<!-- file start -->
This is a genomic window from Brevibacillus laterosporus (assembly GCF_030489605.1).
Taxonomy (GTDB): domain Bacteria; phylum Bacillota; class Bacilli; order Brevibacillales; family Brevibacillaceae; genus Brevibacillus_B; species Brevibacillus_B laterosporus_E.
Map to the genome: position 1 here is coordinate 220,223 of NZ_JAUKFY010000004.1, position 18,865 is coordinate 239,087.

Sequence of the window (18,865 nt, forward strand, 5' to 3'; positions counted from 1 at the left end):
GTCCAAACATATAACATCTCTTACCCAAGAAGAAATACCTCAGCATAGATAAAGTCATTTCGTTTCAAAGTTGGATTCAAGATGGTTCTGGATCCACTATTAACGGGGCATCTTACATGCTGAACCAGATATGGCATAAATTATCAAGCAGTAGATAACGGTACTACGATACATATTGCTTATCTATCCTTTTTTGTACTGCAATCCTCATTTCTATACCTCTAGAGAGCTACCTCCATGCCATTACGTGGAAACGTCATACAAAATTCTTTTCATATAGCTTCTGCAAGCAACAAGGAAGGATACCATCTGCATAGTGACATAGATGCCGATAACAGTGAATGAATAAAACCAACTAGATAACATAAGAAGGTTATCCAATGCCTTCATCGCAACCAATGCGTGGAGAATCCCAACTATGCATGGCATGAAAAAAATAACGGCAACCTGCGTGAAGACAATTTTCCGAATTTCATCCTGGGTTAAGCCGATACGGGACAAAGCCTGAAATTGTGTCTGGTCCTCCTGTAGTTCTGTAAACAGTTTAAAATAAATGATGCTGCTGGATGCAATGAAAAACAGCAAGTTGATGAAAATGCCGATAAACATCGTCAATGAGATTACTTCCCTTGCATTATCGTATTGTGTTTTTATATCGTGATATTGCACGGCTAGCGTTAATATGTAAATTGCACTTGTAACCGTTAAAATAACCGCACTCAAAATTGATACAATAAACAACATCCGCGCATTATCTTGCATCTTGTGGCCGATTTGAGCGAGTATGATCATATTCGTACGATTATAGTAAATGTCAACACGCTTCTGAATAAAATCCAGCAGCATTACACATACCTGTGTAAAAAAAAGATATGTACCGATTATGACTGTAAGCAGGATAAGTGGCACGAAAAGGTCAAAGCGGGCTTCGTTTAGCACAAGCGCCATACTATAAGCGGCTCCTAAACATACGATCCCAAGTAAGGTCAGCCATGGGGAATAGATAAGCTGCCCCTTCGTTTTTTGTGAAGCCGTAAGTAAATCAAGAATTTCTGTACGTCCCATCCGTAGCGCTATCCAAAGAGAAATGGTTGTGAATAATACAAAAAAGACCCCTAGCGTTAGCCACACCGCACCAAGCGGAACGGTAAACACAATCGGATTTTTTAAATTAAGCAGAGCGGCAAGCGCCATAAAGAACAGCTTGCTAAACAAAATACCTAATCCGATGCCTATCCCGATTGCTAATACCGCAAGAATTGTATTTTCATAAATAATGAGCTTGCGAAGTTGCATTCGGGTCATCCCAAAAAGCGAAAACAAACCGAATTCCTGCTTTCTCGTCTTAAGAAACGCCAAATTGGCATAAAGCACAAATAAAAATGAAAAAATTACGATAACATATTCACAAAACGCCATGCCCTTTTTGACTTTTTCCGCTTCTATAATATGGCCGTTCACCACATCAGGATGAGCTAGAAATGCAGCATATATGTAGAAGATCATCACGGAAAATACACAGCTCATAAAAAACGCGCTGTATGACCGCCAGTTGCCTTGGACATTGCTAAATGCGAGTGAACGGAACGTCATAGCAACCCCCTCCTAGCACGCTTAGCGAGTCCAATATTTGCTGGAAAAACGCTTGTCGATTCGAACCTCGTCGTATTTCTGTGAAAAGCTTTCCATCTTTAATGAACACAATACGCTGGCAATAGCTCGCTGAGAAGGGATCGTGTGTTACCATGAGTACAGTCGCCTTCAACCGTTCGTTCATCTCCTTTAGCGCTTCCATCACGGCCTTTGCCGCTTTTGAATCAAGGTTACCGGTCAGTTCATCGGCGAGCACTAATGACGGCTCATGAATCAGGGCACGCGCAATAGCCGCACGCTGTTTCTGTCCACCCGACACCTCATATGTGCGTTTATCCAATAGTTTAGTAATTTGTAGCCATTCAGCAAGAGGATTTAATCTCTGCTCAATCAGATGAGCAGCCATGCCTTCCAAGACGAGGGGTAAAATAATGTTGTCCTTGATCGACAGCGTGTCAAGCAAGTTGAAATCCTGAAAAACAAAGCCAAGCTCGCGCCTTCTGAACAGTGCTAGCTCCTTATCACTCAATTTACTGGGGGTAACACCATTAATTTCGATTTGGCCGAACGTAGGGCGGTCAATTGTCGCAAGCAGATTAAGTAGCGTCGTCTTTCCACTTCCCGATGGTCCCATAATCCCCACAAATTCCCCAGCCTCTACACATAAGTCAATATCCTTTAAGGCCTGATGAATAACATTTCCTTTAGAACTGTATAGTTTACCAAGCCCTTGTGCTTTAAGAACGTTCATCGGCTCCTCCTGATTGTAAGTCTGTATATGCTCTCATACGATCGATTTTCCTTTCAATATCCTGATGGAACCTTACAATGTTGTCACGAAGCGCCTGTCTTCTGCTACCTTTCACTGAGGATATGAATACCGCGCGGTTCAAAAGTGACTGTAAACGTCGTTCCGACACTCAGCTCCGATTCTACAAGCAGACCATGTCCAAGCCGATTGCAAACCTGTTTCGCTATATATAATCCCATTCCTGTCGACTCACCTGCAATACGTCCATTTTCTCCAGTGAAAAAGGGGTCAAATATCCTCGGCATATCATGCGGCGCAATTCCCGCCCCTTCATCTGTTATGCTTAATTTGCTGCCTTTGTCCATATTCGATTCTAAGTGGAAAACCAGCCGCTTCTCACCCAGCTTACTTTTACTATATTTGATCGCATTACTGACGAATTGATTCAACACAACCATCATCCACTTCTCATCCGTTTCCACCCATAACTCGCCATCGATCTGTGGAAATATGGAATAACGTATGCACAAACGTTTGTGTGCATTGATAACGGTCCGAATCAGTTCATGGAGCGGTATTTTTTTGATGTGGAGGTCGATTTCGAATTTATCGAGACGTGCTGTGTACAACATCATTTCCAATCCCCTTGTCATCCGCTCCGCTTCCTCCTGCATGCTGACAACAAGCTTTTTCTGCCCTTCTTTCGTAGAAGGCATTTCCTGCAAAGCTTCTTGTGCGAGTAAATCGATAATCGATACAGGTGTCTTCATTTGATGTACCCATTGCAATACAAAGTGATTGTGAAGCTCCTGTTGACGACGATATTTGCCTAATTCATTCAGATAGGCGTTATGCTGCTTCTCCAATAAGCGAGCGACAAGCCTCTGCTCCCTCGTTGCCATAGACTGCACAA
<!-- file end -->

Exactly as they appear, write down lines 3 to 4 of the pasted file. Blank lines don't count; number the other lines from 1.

Map to the genome: position 1 here is coordinate 220,223 of NZ_JAUKFY010000004.1, position 18,865 is coordinate 239,087.

Sequence of the window (18,865 nt, forward strand, 5' to 3'; positions counted from 1 at the left end):